Fig. 4

Normalized velocity as a function of radial coordinate for several values of normalized distance from the inlet.

Fig. 5
Fig. 5

Normalized velocity averaged from inlet as a function of distance from inlet for several radii.

Fig. 6
Fig. 6

Normalized velocity averaged from inlet as a function of radical position for several values of axial distance from inlet.

Fig. 7
Fig. 7

Prandtl’s formula for turbulent flow.

Fig. 8
Fig. 8

Schematic of Faraday cell. Note: Optic axis at 45° angle to E field as shown. Output has same polarization as input and paths are parallel.

Fig. 9
Fig. 9

Schematic of flow measuring equipment.

Fig. 10
Fig. 10

Cross section of the flow system.

Fig. 11
Fig. 11

Detection electronics.

Fig. 12
Fig. 12

Normalized averaged velocity for laminar flow development.

Fig. 13
Fig. 13

Normalized averaged velocity for laminar flow development.

Fig. 14
Fig. 14

Normalized averaged velocity for laminar flow development.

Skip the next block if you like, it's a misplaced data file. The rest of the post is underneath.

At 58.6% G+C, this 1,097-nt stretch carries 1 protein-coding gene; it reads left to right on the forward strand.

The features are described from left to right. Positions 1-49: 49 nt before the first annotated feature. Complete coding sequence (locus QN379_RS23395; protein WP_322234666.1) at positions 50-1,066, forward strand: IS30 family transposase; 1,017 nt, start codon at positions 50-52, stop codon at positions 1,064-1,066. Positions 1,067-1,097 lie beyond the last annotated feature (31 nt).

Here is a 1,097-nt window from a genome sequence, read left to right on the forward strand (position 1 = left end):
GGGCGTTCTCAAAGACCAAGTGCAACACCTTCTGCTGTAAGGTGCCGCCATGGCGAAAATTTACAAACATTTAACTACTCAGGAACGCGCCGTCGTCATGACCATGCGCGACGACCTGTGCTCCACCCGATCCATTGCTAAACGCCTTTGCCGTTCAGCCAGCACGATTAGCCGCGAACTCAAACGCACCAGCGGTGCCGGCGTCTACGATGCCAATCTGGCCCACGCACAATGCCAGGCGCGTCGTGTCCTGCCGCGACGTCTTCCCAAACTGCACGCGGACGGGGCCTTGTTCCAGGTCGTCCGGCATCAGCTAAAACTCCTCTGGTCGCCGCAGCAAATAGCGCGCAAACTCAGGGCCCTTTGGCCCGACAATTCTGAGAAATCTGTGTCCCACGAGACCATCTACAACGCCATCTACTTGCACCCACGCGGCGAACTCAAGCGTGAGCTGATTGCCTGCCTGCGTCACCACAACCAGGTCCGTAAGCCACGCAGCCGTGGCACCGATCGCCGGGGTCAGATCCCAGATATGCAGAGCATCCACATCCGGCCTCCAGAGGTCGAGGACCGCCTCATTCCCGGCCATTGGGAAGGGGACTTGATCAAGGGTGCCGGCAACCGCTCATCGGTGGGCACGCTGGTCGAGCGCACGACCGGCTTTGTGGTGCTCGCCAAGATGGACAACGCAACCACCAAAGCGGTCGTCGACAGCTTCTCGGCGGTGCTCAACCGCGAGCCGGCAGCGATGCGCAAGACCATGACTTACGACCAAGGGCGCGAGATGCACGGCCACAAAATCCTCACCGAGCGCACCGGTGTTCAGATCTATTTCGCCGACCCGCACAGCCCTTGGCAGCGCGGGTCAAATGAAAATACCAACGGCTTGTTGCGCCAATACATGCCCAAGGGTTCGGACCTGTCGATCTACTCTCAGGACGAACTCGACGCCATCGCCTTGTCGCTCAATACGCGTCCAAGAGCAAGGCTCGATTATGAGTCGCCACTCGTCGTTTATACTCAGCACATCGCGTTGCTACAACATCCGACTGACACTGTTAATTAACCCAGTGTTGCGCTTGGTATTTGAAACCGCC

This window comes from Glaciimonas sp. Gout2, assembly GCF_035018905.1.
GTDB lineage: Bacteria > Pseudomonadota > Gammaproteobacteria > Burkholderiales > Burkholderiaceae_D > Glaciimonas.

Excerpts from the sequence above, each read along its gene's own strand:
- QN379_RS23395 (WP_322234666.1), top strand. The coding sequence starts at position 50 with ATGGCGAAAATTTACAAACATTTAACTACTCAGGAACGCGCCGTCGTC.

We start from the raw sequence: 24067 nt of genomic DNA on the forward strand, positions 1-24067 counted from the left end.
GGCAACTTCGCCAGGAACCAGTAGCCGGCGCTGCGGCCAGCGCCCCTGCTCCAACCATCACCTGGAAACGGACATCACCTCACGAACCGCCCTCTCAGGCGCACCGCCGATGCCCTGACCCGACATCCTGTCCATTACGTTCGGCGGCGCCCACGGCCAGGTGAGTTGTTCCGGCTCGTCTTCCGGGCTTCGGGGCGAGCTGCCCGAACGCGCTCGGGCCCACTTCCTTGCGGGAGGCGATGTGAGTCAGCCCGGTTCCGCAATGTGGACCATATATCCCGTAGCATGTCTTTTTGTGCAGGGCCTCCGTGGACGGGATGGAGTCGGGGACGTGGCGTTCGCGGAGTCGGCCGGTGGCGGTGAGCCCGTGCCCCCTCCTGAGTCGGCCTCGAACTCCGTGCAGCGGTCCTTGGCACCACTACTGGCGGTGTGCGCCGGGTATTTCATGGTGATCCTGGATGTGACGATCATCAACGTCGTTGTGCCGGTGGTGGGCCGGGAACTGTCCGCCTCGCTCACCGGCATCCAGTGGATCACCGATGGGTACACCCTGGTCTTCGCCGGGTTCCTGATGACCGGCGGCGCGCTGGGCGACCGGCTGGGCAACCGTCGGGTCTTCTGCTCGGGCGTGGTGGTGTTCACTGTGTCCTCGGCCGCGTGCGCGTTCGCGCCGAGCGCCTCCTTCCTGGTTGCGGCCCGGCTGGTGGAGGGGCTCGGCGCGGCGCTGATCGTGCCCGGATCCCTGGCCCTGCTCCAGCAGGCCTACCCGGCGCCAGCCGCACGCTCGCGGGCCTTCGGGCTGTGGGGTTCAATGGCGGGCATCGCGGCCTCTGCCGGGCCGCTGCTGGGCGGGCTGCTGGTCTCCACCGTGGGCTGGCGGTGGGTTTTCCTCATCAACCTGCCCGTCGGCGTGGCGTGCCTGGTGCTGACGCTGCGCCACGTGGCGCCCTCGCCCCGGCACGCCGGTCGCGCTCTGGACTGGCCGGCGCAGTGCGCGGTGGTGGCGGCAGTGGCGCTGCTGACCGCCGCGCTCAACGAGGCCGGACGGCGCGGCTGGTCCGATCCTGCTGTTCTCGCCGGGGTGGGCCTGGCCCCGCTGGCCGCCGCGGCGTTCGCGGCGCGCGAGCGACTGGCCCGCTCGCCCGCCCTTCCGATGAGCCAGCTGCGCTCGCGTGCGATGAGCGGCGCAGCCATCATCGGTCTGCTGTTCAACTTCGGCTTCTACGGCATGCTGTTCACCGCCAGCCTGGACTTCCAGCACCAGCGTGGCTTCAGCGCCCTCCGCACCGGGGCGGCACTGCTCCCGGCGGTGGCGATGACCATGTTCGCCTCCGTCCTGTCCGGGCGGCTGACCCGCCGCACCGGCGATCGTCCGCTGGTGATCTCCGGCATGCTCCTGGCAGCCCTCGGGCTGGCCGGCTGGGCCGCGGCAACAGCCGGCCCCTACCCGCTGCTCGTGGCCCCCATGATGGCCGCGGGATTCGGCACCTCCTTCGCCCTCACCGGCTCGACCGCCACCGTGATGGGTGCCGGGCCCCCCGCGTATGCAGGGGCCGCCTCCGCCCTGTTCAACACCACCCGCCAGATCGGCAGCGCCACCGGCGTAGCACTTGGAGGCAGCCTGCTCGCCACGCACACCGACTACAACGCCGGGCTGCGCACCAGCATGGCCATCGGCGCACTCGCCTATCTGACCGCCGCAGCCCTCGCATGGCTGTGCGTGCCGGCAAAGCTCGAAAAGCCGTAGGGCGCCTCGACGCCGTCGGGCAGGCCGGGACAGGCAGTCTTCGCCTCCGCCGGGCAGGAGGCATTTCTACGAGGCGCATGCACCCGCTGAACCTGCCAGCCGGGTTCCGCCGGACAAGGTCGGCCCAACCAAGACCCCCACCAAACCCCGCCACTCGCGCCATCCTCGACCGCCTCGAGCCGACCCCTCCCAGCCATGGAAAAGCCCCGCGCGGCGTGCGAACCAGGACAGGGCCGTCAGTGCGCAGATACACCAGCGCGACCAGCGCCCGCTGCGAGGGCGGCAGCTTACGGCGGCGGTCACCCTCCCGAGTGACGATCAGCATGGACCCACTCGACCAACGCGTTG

Fig. 15
Fig. 15

Normalized averaged velocity for laminar flow development.

Fig. 16
Fig. 16

Normalized averaged velocity for turbulent flow.

Fig. 17
Fig. 17

Normalized averaged velocity for turbulent flow.

Tables (1)

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Table I Data for Experimental Curves

Equations (24)

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Δ V 12 = ± V m ( 1 - 1 / n 2 ) ,
Δ t = Δ t 2 - Δ t 1 = 2 b Δ V / c = ( 2 b V 0 / c 2 ) ( 1 - 1 / n 2 ) ,
Δ f = ( 2 b V 0 / λ l ) ( 1 - 1 / n 2 ) ,
Δ f 4 b V 0 ( n - 1 ) / λ l .
( n - 1 ) 2.9 × 10 - 4 ,
Δ f 460 Hz per m / sec
R = V av ( a ρ / μ ) ,
V ( r / a ) = 2 V av [ 1 - ( r / a ) 2 ] ,
β ( r / a , λ ) = [ I 0 ( λ ) - I 0 ( r λ / a ) ] I 2 ( λ ) ,
σ = Z / s R ,
V = V 0 + Δ V = c + V m ( 1 - 1 / n 2 ) ,
V c + 2 V m ( n - 1 ) .
Δ t - δ l Δ V / c 2
Δ t = - 2 δ l V m ( n - 1 ) / c 2 .
Δ l = 2 δ l V m ( n - 1 ) / c .
λ = P / m ,
Δ λ = Δ P / m = Δ l / m = 2 δ l V m ( n - 1 ) c m = 2 δ l V m λ 0 ( n - 1 ) / c P
Δ f = - f 0 2 δ l V m ( n - 1 ) / c P = 2 δ l V m ( n - 1 ) / λ P .
f d ( r / a , b ) = 2 lim δ l 0 Δ f = 4 λ P ( n - 1 ) 0 b V m ( r / a , l ) d l .
f d ( r / a , Z ) = 4 ( n - 1 ) V av ( Z / λ P ) [ ( 1 / Z ) 0 Z β ( r / a , l ) d l ] ,
β av ( r / a , Z ) = ( 1 / Z ) 0 Z β ( r / a , l ) d l
f d ( r / a , Z ) = 4 ( n - 1 ) Z V av β av ( r / a , Z ) / λ P .
V max / V = ( 1 - r / a ) 1 7 ,
( V max - V ) / V * = ( 1 / x ) ln [ a / ( a - r ) ] , r - a > δ > 0 ,